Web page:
Intel introduced new processors code-named “Skylake” on Tuesday. The chip maker claims they are the “best ever” processors for the next-generation of personal computers. The new chips are officially called 6th Gen Intel Core.

Intel Launches 'Best Ever' Chips, Hopes To Avert PC Slump

Intel sees big opportunity

These processors enable longer battery life, better graphics and consume less power, thus helping in making laptops and notebook-tablet hybrids thinner without compromising computing abilities.

“The industry has been talking for a long time about having PCs that have the characteristics of tablets. I feel like for the first time we are there,” Patrick Moorhead, an analyst at Moor Insights and Strategy said. “I feel like for the first time we are there.”

Moorhead said the new chips will allow manufacturers to build laptops that that are not only thin and light, but also with all-day battery life and touch screens. These devices will be priced between $499 and $699. Moorhead said that for getting this level of capacity the customers earlier had to pay $1000 to $1500.

According to the chipmaker, there are 1 billion PCs that are three years old and 500 million PCs that are 4 to 5 years old. This presents a big replacement opportunity for Intel assuming owners want something new. That the slumping PC market will be reignited by the combination of new Skylake chips and Windows 10 is what Intel is hoping.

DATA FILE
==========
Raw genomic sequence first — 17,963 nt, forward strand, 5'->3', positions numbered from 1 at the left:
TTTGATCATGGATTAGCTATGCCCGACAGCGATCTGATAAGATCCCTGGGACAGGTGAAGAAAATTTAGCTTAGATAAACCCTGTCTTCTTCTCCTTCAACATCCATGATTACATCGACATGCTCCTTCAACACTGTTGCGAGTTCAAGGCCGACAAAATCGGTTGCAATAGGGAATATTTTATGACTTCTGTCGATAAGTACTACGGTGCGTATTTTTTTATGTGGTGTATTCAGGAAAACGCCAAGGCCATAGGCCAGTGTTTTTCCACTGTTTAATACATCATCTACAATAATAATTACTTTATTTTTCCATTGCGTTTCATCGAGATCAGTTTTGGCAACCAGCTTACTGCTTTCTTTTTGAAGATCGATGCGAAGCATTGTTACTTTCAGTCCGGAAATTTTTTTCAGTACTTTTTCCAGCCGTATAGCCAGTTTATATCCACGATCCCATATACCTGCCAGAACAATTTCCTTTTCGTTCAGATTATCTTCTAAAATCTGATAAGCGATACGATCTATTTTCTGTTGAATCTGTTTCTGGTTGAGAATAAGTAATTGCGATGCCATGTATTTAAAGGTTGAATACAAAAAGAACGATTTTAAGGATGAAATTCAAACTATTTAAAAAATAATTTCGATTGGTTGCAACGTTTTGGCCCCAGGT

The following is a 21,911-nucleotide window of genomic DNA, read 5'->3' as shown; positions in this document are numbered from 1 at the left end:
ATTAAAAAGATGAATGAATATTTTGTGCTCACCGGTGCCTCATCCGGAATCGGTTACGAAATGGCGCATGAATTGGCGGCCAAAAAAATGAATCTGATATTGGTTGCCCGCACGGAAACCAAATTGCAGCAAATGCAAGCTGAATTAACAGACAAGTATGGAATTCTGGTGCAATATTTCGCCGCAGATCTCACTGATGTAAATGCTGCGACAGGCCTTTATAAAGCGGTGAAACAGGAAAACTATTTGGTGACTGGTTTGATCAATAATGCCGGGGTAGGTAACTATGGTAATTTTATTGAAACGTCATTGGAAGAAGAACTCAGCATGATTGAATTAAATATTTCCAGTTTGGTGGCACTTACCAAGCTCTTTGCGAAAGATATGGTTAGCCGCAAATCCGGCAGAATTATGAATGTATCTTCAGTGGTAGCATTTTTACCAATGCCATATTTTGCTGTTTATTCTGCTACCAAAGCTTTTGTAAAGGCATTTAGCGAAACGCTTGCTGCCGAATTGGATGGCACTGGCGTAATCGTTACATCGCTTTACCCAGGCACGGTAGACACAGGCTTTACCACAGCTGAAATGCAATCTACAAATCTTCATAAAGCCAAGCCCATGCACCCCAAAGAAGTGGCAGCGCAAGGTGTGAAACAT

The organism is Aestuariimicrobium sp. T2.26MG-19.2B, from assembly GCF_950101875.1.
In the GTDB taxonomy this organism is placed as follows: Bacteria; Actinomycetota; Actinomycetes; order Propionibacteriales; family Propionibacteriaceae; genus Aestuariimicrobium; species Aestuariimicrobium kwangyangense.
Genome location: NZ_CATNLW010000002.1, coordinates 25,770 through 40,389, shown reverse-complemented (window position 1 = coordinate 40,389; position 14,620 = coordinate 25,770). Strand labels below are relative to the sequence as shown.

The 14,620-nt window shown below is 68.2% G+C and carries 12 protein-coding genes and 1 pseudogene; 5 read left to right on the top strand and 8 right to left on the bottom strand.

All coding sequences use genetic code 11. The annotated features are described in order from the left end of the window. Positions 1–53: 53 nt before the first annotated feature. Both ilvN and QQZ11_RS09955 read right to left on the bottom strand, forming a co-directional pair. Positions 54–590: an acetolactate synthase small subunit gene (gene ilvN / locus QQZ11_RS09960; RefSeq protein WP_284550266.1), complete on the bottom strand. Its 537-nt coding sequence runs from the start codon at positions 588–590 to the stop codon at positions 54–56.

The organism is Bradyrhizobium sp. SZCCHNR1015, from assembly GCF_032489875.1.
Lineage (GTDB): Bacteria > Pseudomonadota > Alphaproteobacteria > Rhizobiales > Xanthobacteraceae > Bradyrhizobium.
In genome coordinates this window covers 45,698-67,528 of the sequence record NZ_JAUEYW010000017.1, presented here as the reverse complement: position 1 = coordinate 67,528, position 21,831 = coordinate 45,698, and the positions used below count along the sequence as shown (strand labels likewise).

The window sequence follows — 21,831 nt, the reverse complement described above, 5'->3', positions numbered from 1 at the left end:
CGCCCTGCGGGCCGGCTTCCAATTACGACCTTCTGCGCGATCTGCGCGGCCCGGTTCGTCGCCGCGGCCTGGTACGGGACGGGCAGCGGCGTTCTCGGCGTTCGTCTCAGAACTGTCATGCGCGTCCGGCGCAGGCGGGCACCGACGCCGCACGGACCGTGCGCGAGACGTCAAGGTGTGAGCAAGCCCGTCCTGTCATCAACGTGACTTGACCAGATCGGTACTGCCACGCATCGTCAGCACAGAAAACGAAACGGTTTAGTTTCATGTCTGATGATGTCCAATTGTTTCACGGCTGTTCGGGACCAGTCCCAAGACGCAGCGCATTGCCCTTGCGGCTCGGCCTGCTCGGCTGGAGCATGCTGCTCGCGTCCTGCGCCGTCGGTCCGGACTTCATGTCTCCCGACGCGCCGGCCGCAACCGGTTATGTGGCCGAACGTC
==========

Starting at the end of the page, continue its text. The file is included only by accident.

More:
Will Skylake help PCs recover?

Moorhead and several other analysts agree that Skylake’s success or failure will determine the direction the PC business will be headed to. Analyst Alex Guana of JMP Securities said, “It would be nice for a change to see a demand-driven PC environment where the combination of Windows 10 and Intel excites the consumer imagination.”

Tristan Gerra, a chip industry analyst with Robert W. Baird, doubts Skylake’s ability to turn the PC sales around, but believes it is possible the new technology could level off the 9 to 10% decline expected in the PC sales this year.

Similar views are held by technology analyst Jack Gold of J. Gold Associates. Skylake could help PC sales, but it won’t be able to turn them around, said Gold. “You can’t avoid economics — China’s tanking and that’s a huge marketplace.”

As of around 1 pm EDT Wednesday, Intel shares were up 2.61% at $28.54.